Most people consider buying a car to be an expensive purchase decision. As well as the initial cost of the vehicle, you also have to think about fuel costs, car insurance, and upkeep. Some expenditures can be unexpected and end up taking a chunk out of your bank balance – but this doesn’t mean you have to resign yourself to getting the bus!
This helpful guide will show you how you can save money on your car and save yourself money in the process.
- The initial purchase
Many people love the idea of a new car. The smell of fresh leather and upholstery that has just been unveiled from below the plastic seat covers is nothing shy of delightful. However, it is worth taking a step back and asking yourself — do I really need a new car? The second a car leaves the showroom and those unscathed tyres make contact with the tarmac, depreciation kicks in. Generally, a car will lose half of its residual value in the first three years after its registered on the road. The Fiat Panda 0.9 TwinAir is one of the quickest vehicles on the UK market to depreciate —holding on to 26.7 per cent of its starting price after three years.
You should consider timing when purchasing a car from a dealership. Remember, like any other sales business, car dealerships and their salespeople have targets to meet. Often these targets will be measured in quarters relating to the business year, meaning the end of March, June, September, and December are a good time to get your hands on a new motor. Salespeople will be more willing to negotiate as they will be attempting to shift more vehicles in a bid to increase their quota. They will also be more likely to offer generous finance deals.
Keep in mind that registration dates can make showrooms busier. Try to avoid purchasing a new car at this time, as this is a popular time for buyers. Likewise, take into consideration the class of vehicle you’re going to be buying, with winter offering better deals on a convertible vehicle, as they are considered ‘out-of-season’.
It’s vital that you take your time when deciding what you need from a car. The decision you make can impact the money you are going to spend, both in that instance, and in the long term. The larger the vehicle, the more fuel it will use, quite often the higher the insurance premiums will be, and perhaps the road tax will be.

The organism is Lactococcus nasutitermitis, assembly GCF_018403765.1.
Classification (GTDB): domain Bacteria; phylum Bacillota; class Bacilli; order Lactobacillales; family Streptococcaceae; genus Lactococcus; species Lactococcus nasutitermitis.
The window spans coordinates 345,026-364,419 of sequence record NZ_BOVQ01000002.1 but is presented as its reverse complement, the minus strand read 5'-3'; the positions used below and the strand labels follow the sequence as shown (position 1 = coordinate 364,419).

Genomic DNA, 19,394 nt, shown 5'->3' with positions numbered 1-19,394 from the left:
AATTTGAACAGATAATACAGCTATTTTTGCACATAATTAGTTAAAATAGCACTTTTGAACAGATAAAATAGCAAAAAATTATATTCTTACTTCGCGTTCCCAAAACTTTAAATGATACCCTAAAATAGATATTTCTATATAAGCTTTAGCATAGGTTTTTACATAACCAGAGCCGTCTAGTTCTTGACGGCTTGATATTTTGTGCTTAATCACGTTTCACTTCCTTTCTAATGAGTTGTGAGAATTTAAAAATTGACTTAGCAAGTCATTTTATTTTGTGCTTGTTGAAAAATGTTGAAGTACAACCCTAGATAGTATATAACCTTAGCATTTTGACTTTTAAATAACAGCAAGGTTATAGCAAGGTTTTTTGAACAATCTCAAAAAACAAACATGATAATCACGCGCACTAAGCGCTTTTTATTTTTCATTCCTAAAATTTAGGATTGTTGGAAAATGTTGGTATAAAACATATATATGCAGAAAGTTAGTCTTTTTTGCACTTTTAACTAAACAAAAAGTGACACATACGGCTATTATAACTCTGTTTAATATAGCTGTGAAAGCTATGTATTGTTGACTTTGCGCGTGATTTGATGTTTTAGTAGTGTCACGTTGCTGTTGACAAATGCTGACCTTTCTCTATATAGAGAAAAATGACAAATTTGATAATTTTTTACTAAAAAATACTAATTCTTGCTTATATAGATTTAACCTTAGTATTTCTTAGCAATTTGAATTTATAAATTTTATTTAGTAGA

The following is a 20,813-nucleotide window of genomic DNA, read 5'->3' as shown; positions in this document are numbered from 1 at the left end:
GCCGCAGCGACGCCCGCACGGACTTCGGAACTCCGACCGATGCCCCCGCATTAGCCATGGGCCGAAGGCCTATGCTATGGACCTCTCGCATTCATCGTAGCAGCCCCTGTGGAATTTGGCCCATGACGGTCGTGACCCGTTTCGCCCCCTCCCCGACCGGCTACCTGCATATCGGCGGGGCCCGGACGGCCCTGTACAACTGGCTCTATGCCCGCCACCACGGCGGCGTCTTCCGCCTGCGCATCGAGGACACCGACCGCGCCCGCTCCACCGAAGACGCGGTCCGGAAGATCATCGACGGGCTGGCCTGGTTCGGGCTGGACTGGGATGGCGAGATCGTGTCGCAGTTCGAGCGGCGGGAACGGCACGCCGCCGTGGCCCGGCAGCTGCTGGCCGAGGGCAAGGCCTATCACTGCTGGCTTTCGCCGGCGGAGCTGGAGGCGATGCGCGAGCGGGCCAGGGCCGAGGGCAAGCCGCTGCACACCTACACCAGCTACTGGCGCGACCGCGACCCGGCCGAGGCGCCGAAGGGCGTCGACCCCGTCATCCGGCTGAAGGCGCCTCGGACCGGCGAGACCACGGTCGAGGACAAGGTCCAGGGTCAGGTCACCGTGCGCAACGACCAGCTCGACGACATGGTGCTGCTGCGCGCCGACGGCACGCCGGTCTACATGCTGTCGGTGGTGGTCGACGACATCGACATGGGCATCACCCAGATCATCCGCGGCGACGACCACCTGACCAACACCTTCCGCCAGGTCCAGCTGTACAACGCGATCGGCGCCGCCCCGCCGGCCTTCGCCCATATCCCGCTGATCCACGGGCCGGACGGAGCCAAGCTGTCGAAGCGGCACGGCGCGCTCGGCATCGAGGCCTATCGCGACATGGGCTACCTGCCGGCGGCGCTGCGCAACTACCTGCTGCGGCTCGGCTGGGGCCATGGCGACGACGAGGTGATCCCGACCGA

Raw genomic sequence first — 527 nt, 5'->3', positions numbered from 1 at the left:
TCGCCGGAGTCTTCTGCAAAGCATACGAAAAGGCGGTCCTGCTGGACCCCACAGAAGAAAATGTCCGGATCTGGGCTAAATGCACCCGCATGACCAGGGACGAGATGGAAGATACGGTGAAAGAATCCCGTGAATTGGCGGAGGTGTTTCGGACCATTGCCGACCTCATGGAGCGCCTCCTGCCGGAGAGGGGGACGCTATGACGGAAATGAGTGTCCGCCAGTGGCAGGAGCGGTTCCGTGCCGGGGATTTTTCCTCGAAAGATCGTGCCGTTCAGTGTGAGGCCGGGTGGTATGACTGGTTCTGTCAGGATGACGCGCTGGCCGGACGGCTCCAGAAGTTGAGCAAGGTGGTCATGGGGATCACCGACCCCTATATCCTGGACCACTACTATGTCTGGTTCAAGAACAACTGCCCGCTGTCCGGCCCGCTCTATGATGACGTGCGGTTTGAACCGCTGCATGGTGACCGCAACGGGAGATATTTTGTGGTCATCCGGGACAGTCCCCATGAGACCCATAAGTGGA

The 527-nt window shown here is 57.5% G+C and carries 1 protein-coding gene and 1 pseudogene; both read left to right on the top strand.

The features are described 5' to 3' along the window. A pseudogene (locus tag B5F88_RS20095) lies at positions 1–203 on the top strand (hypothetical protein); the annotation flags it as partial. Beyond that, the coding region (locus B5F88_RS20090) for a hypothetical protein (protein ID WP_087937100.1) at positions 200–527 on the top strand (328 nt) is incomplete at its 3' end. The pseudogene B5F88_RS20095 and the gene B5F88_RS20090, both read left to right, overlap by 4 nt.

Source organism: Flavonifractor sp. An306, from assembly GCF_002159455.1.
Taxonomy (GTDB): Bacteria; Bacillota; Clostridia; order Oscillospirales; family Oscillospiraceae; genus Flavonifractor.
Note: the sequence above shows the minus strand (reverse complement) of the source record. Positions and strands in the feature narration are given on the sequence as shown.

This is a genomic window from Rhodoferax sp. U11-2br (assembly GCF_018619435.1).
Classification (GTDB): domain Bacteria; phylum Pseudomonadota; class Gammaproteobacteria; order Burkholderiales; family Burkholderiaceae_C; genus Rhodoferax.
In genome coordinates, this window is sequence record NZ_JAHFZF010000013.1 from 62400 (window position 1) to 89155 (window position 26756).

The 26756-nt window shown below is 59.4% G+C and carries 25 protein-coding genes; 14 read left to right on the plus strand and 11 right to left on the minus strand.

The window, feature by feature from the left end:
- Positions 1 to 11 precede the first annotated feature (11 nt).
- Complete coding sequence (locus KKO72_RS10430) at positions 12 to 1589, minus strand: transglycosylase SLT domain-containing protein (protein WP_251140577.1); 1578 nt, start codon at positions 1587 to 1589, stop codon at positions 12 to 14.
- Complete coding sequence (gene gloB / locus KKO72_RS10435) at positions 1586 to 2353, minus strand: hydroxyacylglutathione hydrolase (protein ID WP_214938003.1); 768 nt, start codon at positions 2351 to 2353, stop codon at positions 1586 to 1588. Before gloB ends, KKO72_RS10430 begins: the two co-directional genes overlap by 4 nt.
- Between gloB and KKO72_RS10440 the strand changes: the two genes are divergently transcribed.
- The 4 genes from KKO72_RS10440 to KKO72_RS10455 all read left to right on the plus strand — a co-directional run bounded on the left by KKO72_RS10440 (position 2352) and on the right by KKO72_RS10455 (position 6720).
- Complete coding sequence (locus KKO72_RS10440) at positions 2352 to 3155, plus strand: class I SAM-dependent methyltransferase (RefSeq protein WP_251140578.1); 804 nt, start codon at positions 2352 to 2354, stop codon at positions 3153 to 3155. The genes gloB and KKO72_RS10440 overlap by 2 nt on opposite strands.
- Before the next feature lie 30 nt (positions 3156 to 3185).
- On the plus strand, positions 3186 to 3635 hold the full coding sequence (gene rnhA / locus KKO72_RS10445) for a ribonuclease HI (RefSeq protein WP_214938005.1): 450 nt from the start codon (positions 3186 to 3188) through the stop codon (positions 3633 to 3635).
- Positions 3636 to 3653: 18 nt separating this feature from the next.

2. Finding a good insurance deal
Insurance can be incredibly expensive, especially for younger drivers. MoneySavingExpert.com reported in June 2019 that the average driver between the age of 17 and 22 is paying approximately £1,400 in premiums. There are ways to reduce your insurance costs though. Parking your car in a garage is more likely to deter damage and theft reducing the cost of your insurance, for instance. Avoiding speeding convictions will also go a long way in keeping your costs low. The type of car you’re driving will impact the cost of your insurance too. However, in certain circumstances you are restricted by the fact you must share a car with a parent, partner, or a sibling. In the event of this, especially if they are driving a car with a considerably large engine capacity, it is often easier to bring down the cost by keeping them insured on the vehicle, as having a ‘responsible’ second or third driver is deemed better by insurers.
Surprisingly, many people take the first quote they are given instead of looking around for the best deal. Price comparison sites can be useful and often they will produce a plethora of good deals, but don’t be afraid to get in contact with the insurers directly. Give them a call and get your best bargaining hat on. Even if they don’t reduce the cost of the insurance, they might be able to throw in some complementary breakdown or windscreen cover.
Finally, many people automatically assume that third party is the cheapest because it offers the least protection in the result of an accident. For the vast majority of occasions this can be the case, however, drivers who opt for third party-only insurance are often deemed high risk. Therefore, opting instead for fully comprehensive insurance can actually be cheaper.
One of the most heartbreaking factors of owning a car can be a breakdown — especially when you don’t know what the extent of the damage is. A blown head gasket, a snapped track rod end, or a radiator leak — they are all likely to empty the piggy bank. But there are certain measures you can take to help limit the chances of issues like these from occurring.
Although air and oil filters may be small components in your car, they are crucial for a smooth ride. Every time you change your oil, you should replace your oil filter, helping to protect your engine. Alongside impacting fuel efficiency in a negative manner, a dirty or clogged oil filter will impact the flow of oil around your engine, which can, in turn, lead to engine failure.
Regularly topping up your radiator coolant, your brake fluid, and your clutch fluid, as opposed to simply doing so when your car is heading for its MOT, are all ways of extending the engine’s overall lifespan. Likewise, use a car tyre inflator to regularly top up your tyres to the manufacturers recommended PSI. Not only will this increase your fuel economy, it will extend the usable life of your tyres. You might also want to invest in a car battery charger just in case your vehicle battery ever goes flat.
Alongside the aforementioned methods of saving money via your car, when behind the wheel there are also a number of ways you can cut costs, including accelerating and braking gently. Did you know that it takes 20 per cent more fuel accelerating from a stationary position, than from four-to-five miles per hour? Think smarter when you’re driving and you could be saving yourself hundreds, if not thousands of pounds every single year!